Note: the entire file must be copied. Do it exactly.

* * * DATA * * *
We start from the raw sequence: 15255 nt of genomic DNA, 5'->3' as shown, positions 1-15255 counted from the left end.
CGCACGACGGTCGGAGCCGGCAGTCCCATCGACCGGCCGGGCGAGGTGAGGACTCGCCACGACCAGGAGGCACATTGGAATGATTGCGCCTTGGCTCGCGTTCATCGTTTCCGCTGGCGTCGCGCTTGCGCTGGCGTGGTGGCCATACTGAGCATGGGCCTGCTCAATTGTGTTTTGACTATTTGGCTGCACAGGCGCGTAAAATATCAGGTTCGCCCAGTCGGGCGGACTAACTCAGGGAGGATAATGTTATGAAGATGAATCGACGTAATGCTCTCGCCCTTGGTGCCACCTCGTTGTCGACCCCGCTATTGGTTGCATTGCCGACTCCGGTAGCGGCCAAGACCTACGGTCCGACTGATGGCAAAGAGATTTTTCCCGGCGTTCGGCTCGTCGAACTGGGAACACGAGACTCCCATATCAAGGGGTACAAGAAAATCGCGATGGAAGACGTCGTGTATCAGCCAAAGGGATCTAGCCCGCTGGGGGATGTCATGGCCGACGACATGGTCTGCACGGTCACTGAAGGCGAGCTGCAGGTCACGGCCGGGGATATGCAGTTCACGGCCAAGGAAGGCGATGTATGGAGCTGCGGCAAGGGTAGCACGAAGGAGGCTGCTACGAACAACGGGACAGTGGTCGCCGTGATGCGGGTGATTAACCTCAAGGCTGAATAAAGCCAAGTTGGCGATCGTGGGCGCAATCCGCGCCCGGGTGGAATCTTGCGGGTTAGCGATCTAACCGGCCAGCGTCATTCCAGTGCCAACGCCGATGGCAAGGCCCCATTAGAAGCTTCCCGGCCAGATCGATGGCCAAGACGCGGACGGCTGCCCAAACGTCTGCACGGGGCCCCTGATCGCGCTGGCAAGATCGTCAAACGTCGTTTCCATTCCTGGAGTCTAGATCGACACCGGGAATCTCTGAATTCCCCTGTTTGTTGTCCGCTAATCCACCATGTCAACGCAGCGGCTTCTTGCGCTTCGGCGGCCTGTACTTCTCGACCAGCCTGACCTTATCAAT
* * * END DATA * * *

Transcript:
We start from the raw sequence: 15255 nt of genomic DNA, 5'->3' as shown, positions 1-15255 counted from the left end.
CGCACGACGGTCGGAGCCGGCAGTCCCATCGACCGGCCGGGCGAGGTGAGGACTCGCCACGACCAGGAGGCACATTGGAATGATTGCGCCTTGGCTCGCGTTCATCGTTTCCGCTGGCGTCGCGCTTGCGCTGGCGTGGTGGCCATACTGAGCATGGGCCTGCTCAATTGTGTTTTGACTATTTGGCTGCACAGGCGCGTAAAATATCAGGTTCGCCCAGTCGGGCGGACTAACTCAGGGAGGATAATGTTATGAAGATGAATCGACGTAATGCTCTCGCCCTTGGTGCCACCTCGTTGTCGACCCCGCTATTGGTTGCATTGCCGACTCCGGTAGCGGCCAAGACCTACGGTCCGACTGATGGCAAAGAGATTTTTCCCGGCGTTCGGCTCGTCGAACTGGGAACACGAGACTCCCATATCAAGGGGTACAAGAAAATCGCGATGGAAGACGTCGTGTATCAGCCAAAGGGATCTAGCCCGCTGGGGGATGTCATGGCCGACGACATGGTCTGCACGGTCACTGAAGGCGAGCTGCAGGTCACGGCCGGGGATATGCAGTTCACGGCCAAGGAAGGCGATGTATGGAGCTGCGGCAAGGGTAGCACGAAGGAGGCTGCTACGAACAACGGGACAGTGGTCGCCGTGATGCGGGTGATTAACCTCAAGGCTGAATAAAGCCAAGTTGGCGATCGTGGGCGCAATCCGCGCCCGGGTGGAATCTTGCGGGTTAGCGATCTAACCGGCCAGCGTCATTCCAGTGCCAACGCCGATGGCAAGGCCCCATTAGAAGCTTCCCGGCCAGATCGATGGCCAAGACGCGGACGGCTGCCCAAACGTCTGCACGGGGCCCCTGATCGCGCTGGCAAGATCGTCAAACGTCGTTTCCATTCCTGGAGTCTAGATCGACACCGGGAATCTCTGAATTCCCCTGTTTGTTGTCCGCTAATCCACCATGTCAACGCAGCGGCTTCTTGCGCTTCGGCGGCCTGTACTTCTCGACCAGCCTGACCTTATCAAT